Advent of Code is an annual event of small programming puzzles for a variety of skill sets and skill levels that can be solved in any programming language.
Last year (AoC 2019), I participated for the first time and used Rust as my language of choice.
This year, albeit a few months after the event actually occurred, I participated again and used C as my weapon of choice. (And yes, I did hurt myself in the process.)
I set out with two goals in mind:
- To finish all challenges within a single month.
- To solve them all in under 1 second of runtime (on a single CPU core).
For this last goal I was inspired by Tim Visee who did a really great write-up of some of the tricks he used to efficiently solve this year’s challenges. It sounded like a really fun thing to do and I was already well underway for such a thing anyway.
Two weeks later, iet ies done! Total runtime is 880 ms on my laptop, so I’m quite pleased with the results.
The code is on GitHub here: dannyvankooten/advent-of-code-2020
To be honest, finishing all challenges was harder than getting them all to run in under a second, as I really enjoy optimising code for performance and trying out different algorithms.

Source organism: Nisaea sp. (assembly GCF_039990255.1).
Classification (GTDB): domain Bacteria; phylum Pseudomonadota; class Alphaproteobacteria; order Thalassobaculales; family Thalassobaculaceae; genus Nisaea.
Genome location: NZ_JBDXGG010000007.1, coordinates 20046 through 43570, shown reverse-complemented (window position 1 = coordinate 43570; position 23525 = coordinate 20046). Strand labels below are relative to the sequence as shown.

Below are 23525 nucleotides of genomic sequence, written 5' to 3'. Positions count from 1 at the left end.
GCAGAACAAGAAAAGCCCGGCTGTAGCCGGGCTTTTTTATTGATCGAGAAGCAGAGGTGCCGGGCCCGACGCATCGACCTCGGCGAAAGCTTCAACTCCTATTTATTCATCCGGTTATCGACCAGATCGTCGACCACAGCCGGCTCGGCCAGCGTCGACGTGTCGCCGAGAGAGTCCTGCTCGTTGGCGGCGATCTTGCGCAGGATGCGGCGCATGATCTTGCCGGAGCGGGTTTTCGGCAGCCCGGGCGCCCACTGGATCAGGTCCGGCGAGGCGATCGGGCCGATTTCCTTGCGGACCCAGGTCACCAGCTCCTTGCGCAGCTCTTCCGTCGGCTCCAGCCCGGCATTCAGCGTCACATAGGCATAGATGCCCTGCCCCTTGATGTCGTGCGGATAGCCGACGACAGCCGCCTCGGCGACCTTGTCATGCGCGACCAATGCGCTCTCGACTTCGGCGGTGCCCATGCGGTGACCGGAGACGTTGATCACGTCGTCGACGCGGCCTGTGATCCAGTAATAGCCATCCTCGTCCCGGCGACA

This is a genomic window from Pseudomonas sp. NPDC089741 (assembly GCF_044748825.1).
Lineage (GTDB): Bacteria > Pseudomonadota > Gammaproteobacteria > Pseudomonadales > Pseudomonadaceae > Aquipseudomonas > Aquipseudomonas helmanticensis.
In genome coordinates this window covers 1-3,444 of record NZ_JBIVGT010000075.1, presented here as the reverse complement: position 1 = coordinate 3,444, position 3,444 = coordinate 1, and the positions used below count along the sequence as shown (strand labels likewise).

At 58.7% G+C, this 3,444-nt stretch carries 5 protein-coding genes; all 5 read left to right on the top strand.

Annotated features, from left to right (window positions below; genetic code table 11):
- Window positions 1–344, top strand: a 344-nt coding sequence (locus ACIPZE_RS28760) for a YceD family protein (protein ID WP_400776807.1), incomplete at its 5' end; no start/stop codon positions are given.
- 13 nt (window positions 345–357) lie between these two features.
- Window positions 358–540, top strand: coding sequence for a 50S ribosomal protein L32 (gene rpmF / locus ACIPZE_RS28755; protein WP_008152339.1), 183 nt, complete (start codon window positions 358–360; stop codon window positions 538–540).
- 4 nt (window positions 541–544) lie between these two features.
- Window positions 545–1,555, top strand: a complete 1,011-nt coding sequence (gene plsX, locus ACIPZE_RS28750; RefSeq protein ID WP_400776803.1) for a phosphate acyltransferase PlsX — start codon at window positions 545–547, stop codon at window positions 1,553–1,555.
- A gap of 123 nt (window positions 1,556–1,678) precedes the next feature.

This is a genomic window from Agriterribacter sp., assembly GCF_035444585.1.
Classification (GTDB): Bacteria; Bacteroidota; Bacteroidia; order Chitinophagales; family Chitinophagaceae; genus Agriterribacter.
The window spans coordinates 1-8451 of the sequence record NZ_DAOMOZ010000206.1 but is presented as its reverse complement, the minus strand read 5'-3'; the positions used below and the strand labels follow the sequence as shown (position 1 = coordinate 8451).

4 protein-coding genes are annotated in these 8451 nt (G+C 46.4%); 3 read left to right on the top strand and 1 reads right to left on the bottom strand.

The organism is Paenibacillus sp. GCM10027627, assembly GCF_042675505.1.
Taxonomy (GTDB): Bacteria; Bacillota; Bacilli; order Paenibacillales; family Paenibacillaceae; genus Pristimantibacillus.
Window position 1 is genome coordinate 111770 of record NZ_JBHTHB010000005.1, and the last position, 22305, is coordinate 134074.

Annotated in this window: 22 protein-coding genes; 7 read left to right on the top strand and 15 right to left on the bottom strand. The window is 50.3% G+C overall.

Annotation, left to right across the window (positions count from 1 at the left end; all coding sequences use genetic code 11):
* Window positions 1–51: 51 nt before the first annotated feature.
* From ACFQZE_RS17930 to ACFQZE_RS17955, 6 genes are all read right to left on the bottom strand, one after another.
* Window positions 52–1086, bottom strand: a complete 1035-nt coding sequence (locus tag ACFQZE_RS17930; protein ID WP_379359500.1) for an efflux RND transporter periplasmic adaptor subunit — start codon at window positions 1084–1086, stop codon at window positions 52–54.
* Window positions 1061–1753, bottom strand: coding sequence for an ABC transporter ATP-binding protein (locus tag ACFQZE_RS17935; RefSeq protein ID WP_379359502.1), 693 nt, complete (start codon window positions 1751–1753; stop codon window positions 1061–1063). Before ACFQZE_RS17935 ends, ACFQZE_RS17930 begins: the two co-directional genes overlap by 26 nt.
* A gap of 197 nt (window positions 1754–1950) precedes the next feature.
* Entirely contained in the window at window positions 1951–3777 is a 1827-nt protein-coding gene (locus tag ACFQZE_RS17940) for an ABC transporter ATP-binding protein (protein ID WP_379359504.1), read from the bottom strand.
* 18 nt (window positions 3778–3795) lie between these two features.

So, what did it take and what did I learn?
- Cache misses are expensive, so (contiguous) memory layout is important.
- Preallocate all the things.
- Array lookups or alternatively hashmaps are your friends. Linear time complexity is not.
- Don’t forget
-march=nativeas optimization flags for your compiler.
- You can’t brute force your way out of everything. Sometimes, math is required. Looking at you, day 13 and Chinese Remainder Theorem.
- Tooling! I wouldn’t want to write C without Valgrind and Gprof. Cachegrind can be useful too.
- You can represent a hexagonal grid in a 2D array by simplify shifting every odd column or row (day 24).
- Linear probing is a simpler way to deal with hash collissions than a linked list and results in less cache misses. Still, I miss std::collections::HashMap.